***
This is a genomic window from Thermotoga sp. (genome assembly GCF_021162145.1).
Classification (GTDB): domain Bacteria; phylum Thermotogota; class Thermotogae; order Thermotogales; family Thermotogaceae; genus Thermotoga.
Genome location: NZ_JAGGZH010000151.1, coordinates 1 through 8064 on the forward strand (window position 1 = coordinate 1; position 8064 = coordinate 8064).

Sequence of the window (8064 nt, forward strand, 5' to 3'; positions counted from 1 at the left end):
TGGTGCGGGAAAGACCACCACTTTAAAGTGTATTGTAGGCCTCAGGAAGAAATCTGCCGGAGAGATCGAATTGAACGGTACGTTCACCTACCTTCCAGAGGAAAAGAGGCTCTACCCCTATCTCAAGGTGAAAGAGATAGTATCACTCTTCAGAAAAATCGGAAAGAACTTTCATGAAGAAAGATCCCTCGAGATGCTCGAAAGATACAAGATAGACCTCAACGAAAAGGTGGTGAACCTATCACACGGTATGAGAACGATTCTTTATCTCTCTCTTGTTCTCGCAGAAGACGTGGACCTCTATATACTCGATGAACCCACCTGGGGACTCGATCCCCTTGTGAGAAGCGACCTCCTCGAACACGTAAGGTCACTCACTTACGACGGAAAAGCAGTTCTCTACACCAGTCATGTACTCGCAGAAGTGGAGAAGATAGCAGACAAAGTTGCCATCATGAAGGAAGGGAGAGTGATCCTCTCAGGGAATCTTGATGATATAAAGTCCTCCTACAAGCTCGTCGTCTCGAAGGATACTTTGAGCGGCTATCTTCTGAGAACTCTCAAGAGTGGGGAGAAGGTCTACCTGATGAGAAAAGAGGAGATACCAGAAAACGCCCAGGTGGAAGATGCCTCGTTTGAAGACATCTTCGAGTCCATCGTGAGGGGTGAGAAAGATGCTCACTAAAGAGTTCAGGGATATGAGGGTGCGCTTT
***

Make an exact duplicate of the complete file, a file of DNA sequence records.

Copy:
This is a genomic window from Thermotoga sp. (genome assembly GCF_021162145.1).
Classification (GTDB): domain Bacteria; phylum Thermotogota; class Thermotogae; order Thermotogales; family Thermotogaceae; genus Thermotoga.
Genome location: NZ_JAGGZH010000151.1, coordinates 1 through 8064 on the forward strand (window position 1 = coordinate 1; position 8064 = coordinate 8064).

Sequence of the window (8064 nt, forward strand, 5' to 3'; positions counted from 1 at the left end):
TGGTGCGGGAAAGACCACCACTTTAAAGTGTATTGTAGGCCTCAGGAAGAAATCTGCCGGAGAGATCGAATTGAACGGTACGTTCACCTACCTTCCAGAGGAAAAGAGGCTCTACCCCTATCTCAAGGTGAAAGAGATAGTATCACTCTTCAGAAAAATCGGAAAGAACTTTCATGAAGAAAGATCCCTCGAGATGCTCGAAAGATACAAGATAGACCTCAACGAAAAGGTGGTGAACCTATCACACGGTATGAGAACGATTCTTTATCTCTCTCTTGTTCTCGCAGAAGACGTGGACCTCTATATACTCGATGAACCCACCTGGGGACTCGATCCCCTTGTGAGAAGCGACCTCCTCGAACACGTAAGGTCACTCACTTACGACGGAAAAGCAGTTCTCTACACCAGTCATGTACTCGCAGAAGTGGAGAAGATAGCAGACAAAGTTGCCATCATGAAGGAAGGGAGAGTGATCCTCTCAGGGAATCTTGATGATATAAAGTCCTCCTACAAGCTCGTCGTCTCGAAGGATACTTTGAGCGGCTATCTTCTGAGAACTCTCAAGAGTGGGGAGAAGGTCTACCTGATGAGAAAAGAGGAGATACCAGAAAACGCCCAGGTGGAAGATGCCTCGTTTGAAGACATCTTCGAGTCCATCGTGAGGGGTGAGAAAGATGCTCACTAAAGAGTTCAGGGATATGAGGGTGCGCTTT